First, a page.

Cricket was not held up. Humanity was. In fact, humanity was pushed back by a few centuries, perhaps millennia, at Peshawar — a city that was synonymous to Arbab Niaz Stadium to me. Till yesterday.
I was determined. I would not read news. I would not check the trending hash-tags on Twitter. I would not see the pictures. I knew what had happened.
I read funny things. I cracked jokes. I read funny one-liners. I watched cricket. I checked obscure cricket statistics. Sitting in the newsroom, I would prepare myself for The Gabba.
I was scared. Not because of what may happen to me, but because we were now devoid of hope. They would not spare children. Remember those cute commercials that say all children are created equal, and it is only when we grow up that the chasms are created?
These children were denied a chance to grow up. Those bastards denied them the chance in the name of religion, or whatever it is that teaches them that murdering children is a way to make this planet a better place to live.
I still decided to stay away from this. Not like an ostrich, but perhaps because the 37-year old father in me did not have it to take this anymore. Then two things happened today.
The Test at The Gabba had got over. The one at Centurion had started. All eyes, however, were on the one at Abu Dhabi, where Pakistan was supposed to take on New Zealand. The two-minute silence was expected, as were the black bands.
Shehzad, Pakistan’s wonder-kid, broke down when the stadium rose to a silence. Waqar, Moin, Mushtaq, Younis Khan were visibly traumatised. Irfan, all of 7’1”, looked as small as any of us as he prayed under his breath.
Even that did not break me. I pretended everything was normal.
What broke me was a solemn, sombre, gloomy Afridi.
It was then that it hit me. Afridi was the man who was not supposed to grow up. Afridi was the man who was not supposed to change. The short speech was so unbearable that I almost wanted to mute the television, but could not.
Be professional, I told myself. I could not. I had to make excuses to leave for the restroom. I am a parent. My daughter goes to school. I felt claustrophobic.
Afridi broke me today.
I kept myself hooked to the other match, at Centurion. Enough was happening there. I calmed down as the day progressed. Then I checked social media, and saw this headline.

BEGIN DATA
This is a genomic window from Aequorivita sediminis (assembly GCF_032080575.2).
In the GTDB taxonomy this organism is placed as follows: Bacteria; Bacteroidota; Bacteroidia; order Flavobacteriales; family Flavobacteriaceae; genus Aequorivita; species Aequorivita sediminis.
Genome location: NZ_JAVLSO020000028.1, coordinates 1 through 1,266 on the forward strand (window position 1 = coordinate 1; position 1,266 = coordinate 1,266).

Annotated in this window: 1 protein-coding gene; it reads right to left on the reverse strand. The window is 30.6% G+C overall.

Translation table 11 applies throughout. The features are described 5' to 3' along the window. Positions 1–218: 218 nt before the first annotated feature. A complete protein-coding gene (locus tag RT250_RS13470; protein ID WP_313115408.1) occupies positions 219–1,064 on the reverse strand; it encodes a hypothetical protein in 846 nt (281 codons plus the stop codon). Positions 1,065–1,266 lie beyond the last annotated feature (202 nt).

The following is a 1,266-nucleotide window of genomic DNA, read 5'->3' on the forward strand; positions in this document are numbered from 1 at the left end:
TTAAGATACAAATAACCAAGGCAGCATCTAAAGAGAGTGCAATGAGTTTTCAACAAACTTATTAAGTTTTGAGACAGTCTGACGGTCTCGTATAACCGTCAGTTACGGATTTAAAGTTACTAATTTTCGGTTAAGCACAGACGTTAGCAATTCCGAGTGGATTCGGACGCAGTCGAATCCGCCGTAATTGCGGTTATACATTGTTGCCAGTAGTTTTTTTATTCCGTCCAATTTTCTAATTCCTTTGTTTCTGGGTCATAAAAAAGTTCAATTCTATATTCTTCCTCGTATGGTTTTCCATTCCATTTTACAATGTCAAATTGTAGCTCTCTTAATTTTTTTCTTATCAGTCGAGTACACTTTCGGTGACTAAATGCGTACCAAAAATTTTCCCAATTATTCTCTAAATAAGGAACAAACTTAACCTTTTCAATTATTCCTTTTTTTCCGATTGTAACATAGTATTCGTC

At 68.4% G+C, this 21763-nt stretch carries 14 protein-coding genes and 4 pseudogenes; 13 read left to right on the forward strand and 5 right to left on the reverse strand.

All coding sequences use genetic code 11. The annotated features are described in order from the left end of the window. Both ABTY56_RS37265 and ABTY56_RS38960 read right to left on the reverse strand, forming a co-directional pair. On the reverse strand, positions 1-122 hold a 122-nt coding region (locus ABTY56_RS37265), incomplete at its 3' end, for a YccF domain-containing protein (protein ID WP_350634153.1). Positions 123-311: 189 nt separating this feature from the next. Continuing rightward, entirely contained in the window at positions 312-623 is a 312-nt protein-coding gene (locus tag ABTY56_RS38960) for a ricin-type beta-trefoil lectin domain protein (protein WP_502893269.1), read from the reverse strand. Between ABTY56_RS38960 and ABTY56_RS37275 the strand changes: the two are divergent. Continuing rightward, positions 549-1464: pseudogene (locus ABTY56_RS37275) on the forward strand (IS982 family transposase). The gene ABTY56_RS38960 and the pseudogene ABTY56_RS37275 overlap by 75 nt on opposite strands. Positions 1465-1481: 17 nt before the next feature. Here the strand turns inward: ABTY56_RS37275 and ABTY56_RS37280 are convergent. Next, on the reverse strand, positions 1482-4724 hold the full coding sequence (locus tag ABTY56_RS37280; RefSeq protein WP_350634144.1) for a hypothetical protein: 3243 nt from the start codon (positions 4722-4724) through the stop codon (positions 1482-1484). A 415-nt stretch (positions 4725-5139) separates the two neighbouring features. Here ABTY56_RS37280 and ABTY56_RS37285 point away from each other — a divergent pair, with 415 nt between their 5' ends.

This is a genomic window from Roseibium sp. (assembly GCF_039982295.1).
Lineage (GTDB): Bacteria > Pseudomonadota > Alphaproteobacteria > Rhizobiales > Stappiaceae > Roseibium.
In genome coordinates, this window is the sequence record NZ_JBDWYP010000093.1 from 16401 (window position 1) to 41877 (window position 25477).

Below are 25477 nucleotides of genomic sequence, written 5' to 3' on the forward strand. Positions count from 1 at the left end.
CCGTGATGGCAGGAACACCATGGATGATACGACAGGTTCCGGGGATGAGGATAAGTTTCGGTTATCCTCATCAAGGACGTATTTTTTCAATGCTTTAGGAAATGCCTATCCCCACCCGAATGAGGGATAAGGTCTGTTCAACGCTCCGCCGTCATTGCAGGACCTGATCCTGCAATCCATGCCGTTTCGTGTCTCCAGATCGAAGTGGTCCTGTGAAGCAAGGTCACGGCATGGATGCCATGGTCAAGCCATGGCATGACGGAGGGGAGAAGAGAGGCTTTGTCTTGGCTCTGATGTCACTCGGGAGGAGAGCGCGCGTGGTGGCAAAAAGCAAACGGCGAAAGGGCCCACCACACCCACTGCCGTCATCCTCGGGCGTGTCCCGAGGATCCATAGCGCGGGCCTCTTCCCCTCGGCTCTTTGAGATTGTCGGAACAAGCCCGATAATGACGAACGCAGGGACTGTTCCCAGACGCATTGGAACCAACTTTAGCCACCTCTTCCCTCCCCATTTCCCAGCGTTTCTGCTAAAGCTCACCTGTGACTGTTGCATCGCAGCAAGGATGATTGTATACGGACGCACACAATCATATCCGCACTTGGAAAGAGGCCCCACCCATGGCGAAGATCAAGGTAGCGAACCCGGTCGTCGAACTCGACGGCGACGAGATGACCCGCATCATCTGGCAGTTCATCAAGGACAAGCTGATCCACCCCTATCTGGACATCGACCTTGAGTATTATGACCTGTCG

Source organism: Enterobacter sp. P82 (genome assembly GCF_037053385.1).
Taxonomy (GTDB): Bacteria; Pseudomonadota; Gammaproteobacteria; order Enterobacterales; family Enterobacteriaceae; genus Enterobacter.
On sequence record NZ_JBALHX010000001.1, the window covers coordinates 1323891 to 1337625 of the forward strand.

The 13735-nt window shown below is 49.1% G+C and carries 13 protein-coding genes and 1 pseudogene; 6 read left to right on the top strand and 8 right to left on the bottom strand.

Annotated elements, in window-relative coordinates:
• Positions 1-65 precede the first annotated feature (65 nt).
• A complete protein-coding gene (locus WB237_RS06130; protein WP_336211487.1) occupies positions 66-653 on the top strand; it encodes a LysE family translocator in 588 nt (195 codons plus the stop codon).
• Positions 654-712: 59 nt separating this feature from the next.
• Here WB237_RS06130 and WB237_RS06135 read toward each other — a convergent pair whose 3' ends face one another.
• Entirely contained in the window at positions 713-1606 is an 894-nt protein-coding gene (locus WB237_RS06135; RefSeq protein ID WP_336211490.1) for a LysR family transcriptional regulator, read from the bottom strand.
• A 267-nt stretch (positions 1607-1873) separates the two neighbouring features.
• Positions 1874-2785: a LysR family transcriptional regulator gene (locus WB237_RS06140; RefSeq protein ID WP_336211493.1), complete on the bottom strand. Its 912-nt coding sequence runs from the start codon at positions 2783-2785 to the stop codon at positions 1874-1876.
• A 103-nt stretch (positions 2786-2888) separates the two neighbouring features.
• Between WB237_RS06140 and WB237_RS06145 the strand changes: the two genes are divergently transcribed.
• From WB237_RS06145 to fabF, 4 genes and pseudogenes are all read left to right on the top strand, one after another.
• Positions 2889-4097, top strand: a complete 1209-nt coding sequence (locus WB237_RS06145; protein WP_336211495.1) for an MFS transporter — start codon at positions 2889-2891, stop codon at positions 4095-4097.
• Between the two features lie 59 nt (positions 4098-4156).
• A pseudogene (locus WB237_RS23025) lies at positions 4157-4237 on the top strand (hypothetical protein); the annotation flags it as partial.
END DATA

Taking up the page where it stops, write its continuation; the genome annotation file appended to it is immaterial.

What if I was the only one, left in an entire class, across sections? What if I turned up at school to see I was the only one? What if walked inside an empty school to know that I was the only survivor because the alarm did not go off in the morning and my friends were all lined up and massacred to death by (probably, I hope not) the smiling guy who sold sweets outside the school?
My Class IX memories involved trying to woo a girl, watching cricket and Chitrahaar, listening to Vividh Bharti, and a routine that shuffled between tuitions-school-home and home-school-tuitions (sometimes tuitions-school-tuitions home as well). I am happy with my childhood.
This boy’s Class XI memories would involve his alarm clock not working on the most dreadful morning of all.
Go ahead, Pakistan. Do not rest till you dish out the worst to these creatures. Capital punishments will not suffice. It is too soft a punishment for people who can take up arms against children. Do something beyond my limited imagination.
Remember the images. A group of children, being asked to queue up, with full knowledge of what was about to follow. Imagine their horror. Imagine the horror of the parents crying in panic as they looked up the list of the dead.
Dish out something to them — the kind of which the world is yet to see. Take something away irretrievable from them. Something. Something. Something.